Here at LSOZI, we are going to take off every Wednesday for a look at the old steam/diesel navies of the 1859-1946 time period and will profile a different ship each week. These ships have a life, a tale all their own, which sometimes takes them to the strangest places. – Christopher Eger
Warship Wednesday, April 26, 2017: Always a bridesmaid
Here we see the fourth ship of the Colossus-class of British Royal Navy carriers, HMS Venerable (R63), in her final career as the Argentine carrier ARA Veinticinco de Mayo (V-2). As you can tell from this statement, she would go on to change flags a few times and later serve as a very real threat to her original owners.
Venerable was one of 16 planned 1942 Design Light Fleet Carriers for the RN. This series, broken up into Colossus and Majestic-class sub-variants, were nifty 19,500-ton, 695-foot long carriers that the U.S. Navy would have classified at the time as a CVL or light carrier. They were slower than the fast fleet carriers at just 25-knots with all four 3-drum Admiralty boilers were lit and glowing red, but they had long legs (over 14,000 miles at cruising speed) which allowed them to cross the Atlantic escorting convoys, travel to the Pacific to retake lost colonies or remain on station in the South Atlantic (Falklands anyone?) or the Indian Ocean for weeks.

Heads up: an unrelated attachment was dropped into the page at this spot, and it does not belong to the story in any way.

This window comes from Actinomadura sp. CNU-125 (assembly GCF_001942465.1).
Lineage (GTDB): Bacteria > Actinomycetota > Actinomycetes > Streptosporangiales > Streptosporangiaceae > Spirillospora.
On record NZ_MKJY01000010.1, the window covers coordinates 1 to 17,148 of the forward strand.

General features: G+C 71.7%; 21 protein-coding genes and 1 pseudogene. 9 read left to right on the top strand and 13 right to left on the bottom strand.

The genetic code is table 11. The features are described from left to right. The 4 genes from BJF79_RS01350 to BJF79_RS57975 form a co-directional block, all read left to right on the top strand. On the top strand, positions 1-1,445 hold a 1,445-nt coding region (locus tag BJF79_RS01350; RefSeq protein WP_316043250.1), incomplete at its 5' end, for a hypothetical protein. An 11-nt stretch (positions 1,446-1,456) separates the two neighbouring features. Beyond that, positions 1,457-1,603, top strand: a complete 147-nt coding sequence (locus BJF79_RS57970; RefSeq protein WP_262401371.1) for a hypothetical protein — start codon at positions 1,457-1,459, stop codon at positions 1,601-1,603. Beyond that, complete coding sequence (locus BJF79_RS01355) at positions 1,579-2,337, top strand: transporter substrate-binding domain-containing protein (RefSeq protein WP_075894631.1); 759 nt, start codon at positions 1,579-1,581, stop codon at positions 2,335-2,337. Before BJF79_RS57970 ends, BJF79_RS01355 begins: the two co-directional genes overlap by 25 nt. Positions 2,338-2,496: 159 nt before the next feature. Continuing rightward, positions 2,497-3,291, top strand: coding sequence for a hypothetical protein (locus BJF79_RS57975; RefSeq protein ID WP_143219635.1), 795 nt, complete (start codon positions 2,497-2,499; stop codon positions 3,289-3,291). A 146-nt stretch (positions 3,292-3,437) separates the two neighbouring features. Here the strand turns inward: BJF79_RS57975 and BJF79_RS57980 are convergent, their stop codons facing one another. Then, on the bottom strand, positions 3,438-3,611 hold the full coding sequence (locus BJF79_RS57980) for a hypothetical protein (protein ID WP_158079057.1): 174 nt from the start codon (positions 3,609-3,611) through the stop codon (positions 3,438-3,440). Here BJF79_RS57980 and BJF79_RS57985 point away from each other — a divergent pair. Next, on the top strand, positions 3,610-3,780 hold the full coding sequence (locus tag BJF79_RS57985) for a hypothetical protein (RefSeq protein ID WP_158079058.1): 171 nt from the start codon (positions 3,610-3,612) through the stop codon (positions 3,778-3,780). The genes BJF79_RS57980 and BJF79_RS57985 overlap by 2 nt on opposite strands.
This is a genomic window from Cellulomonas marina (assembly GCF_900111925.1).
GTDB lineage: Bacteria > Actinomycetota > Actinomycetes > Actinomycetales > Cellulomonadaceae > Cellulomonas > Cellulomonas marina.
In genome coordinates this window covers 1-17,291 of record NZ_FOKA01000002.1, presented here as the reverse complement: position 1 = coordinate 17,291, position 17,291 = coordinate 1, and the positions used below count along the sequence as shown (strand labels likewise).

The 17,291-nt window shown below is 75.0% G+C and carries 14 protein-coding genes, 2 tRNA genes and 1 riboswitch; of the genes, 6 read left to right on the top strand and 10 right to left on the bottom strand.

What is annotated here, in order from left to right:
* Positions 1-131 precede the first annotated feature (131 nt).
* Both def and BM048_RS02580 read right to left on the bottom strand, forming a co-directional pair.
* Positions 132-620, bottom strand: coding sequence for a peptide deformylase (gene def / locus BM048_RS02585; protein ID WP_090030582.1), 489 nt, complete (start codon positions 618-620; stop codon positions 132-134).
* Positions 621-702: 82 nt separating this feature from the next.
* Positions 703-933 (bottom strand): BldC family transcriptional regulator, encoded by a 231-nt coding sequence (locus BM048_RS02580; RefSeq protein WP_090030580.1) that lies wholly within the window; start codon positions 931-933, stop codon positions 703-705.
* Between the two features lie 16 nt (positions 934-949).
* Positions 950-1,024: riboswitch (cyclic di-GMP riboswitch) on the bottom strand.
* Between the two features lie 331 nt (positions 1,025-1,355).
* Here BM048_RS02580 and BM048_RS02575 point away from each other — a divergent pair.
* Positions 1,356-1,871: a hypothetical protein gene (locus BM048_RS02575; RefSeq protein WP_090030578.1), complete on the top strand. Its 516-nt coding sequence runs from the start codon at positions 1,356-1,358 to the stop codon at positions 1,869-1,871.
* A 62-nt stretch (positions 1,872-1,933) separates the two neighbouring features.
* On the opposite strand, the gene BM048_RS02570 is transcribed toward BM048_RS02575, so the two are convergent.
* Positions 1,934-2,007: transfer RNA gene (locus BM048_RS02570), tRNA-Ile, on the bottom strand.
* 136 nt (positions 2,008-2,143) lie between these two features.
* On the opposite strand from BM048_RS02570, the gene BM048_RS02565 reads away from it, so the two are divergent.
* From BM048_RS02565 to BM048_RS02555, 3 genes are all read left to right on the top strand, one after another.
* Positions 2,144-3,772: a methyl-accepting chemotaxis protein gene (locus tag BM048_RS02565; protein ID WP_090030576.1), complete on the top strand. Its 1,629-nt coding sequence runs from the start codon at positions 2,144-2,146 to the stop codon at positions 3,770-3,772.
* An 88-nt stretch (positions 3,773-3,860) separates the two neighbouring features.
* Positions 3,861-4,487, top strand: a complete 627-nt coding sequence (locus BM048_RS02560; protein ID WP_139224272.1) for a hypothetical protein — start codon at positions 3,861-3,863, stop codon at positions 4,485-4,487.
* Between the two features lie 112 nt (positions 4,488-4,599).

Capable of carrying up to 52 piston engine aircraft of the time, these carriers had enough punch to make it count.
The thing is, only seven of these carriers were completed before the end of World War II and even those came in during the last months and weeks. They effectively saw no service. Laid down beginning in 1942, most of the ships were launched but when the war ended, construction was canceled.
But we are getting ahead of ourselves.
The hero of our tale, the fourth HMS Venerable in the RN since 1784 and the last hull to bear the name in that fleet, was laid down at Cammell Laird in Birkenhead on 3 December 1942 and launched just over a year later. Commissioned on 17 January 1945, she was made flagship of the RN’s 11th Aircraft Carrier Squadron, Rear Admiral Cecil Harcourt, CB, CBE, commanding.
Destined for service in the Far East where the war was expected to linger through 1946 or 1947, she was outfitted with an airwing of F4U Corsair fighters and Fairley Barracuda torpedo bombers of 814 and 1851 Squadrons and set off to join TF 37 of the US 3rd Fleet by way of the Med, which by early 1945 was quiet.